Home move completion

The day of completion is a pre-arranged date on which the financial and legal formalities are concluded and the ownership of the property is transferred from the seller to the buyer.

On the day of completion, the buyer’s solicitor will send the seller’s solicitor the balance of the purchase price. The seller’s solicitor will then inform the seller and their estate agent that the property must be vacated and that the keys can be released to the buyer.

Below we answer some of the common questions on completion day.

What time am I likely to complete on completion day?

Completion can take place at any time on completion day, but is most commonly around midday. It can be as early as 10:00 am but this is usually where a property is already vacant and there’s no property chain.

The latest that a completion will usually take place is 3:30 pm, however, in certain circumstances it can be as late as 5:00 pm.

The exact time of completion is often dictated by the banking system. Your solicitor will notify you once monies have been received and once completion has formally taken place.

What will your solicitor do on completion day?

The date of completion will have been previously agreed on between the buyer, seller, and their respective solicitors.

For the buyer to become the new registered owner of the property, the transfer deed and documents must be signed by the seller. This is usually done prior to completion day, in readiness.

The buyer’s solicitor will settle any outstanding bills or invoices from their client’s funds. The buyer will have been issued a completion statement prior to completion day explaining any additional funds that may have been needed to ensure enough money is available.

If the buyer is using a mortgage to fund the property purchase, their solicitor will not be able to complete until the funds are received from the lender. The lender can sometimes send the money before the day of completion but more often, it will happen on the morning of completion.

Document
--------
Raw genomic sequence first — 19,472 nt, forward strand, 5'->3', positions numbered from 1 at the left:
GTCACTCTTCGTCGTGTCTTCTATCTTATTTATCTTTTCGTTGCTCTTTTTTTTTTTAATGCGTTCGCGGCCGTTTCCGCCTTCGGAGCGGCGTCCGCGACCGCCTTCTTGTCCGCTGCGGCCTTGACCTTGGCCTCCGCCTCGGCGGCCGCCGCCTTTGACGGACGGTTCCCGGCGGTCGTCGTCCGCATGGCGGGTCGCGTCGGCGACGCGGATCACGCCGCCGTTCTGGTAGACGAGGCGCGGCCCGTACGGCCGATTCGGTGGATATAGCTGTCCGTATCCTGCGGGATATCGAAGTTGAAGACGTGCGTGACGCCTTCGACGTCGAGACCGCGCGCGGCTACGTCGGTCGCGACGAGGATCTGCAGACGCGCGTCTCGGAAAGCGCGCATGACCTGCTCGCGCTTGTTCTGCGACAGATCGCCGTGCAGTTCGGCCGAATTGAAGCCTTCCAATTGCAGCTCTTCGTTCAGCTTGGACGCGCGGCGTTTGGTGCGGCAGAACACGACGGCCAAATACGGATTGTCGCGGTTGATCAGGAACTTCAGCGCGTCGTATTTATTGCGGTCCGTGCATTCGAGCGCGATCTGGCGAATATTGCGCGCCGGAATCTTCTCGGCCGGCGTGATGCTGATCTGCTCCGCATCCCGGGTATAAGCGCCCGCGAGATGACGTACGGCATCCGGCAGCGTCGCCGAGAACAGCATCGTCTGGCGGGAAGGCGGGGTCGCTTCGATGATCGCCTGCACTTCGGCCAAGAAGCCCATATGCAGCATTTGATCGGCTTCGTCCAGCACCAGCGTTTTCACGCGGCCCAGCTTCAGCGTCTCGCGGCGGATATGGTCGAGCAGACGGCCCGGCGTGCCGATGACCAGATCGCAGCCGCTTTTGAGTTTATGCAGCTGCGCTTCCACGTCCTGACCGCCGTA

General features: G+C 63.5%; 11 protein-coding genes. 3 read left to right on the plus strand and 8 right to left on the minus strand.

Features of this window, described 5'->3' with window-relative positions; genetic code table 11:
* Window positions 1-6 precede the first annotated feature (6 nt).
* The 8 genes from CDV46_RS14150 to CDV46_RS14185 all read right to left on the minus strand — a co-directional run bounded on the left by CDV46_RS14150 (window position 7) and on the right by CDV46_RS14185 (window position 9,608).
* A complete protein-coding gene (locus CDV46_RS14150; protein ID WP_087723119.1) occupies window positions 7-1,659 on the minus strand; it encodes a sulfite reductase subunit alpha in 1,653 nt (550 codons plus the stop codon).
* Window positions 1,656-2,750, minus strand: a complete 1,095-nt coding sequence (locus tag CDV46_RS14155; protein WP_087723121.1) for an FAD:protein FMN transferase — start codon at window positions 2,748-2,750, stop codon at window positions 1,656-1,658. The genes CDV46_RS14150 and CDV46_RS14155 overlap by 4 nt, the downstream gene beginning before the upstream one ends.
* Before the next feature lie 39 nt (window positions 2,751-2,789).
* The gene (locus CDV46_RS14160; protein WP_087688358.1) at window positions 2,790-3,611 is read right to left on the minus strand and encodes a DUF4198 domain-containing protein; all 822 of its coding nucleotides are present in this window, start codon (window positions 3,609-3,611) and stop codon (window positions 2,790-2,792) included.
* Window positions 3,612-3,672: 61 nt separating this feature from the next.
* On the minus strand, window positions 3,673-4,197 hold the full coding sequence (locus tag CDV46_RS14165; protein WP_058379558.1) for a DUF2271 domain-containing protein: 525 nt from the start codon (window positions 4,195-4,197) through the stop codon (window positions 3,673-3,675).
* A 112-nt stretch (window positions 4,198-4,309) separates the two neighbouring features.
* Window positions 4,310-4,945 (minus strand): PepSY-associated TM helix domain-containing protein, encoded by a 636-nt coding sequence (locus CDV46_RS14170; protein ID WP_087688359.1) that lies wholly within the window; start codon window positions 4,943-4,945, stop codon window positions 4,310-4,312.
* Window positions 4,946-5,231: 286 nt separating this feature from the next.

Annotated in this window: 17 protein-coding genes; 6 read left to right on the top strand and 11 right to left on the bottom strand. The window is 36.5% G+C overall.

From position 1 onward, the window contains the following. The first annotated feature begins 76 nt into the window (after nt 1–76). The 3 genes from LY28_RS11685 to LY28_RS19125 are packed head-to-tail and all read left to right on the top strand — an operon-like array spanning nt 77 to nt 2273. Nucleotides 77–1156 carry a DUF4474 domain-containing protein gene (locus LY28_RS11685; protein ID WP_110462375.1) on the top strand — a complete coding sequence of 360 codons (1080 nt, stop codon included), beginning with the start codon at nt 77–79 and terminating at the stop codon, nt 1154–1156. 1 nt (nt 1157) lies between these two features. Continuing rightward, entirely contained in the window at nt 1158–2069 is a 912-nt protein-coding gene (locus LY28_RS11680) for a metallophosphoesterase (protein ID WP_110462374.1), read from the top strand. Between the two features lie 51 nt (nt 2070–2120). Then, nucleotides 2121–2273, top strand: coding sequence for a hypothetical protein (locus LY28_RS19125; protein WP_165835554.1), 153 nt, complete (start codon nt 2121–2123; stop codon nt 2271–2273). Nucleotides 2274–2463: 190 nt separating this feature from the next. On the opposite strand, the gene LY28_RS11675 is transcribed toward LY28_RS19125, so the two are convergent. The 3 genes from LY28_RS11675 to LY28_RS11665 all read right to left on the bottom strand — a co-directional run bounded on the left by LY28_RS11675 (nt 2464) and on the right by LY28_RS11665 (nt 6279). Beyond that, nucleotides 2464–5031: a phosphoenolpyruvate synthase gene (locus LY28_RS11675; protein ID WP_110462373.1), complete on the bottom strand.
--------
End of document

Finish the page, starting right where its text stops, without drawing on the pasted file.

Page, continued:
The buyer’s solicitor will then transfer the agreed purchase price to the seller’s solicitor. They will also complete and submit a transfer form to the Land Registry which will change the ownership information.

The seller’s solicitor, upon receiving the funds from the buyer’s solicitor, will also settle any outstanding bills and invoices such as estate agent fees and their own legal fees. They will then either transfer the remaining balance to the seller or if the seller is purchasing on, they will repeat the process in the capacity of their client now being the buyer. This is known as a chain.

Funds are transferred using the CHAPS banking system. For more information on CHAPS, visit the Bank of England website.

How will a property chain affect completion day?

A ‘property chain’ refers to multiple property transactions being linked together in a chain, with each one being dependant on the transaction before it.

A long chain can have an impact on the timings of completion dependent upon how far along the chain your sale and/or purchase is.

The chain will start with someone only buying a property on completion day and end on someone only selling on completion day. As money is transferred and the first property transaction completed, money is effectively passed down the chain allowing each transaction to complete in turn until reaching the final seller.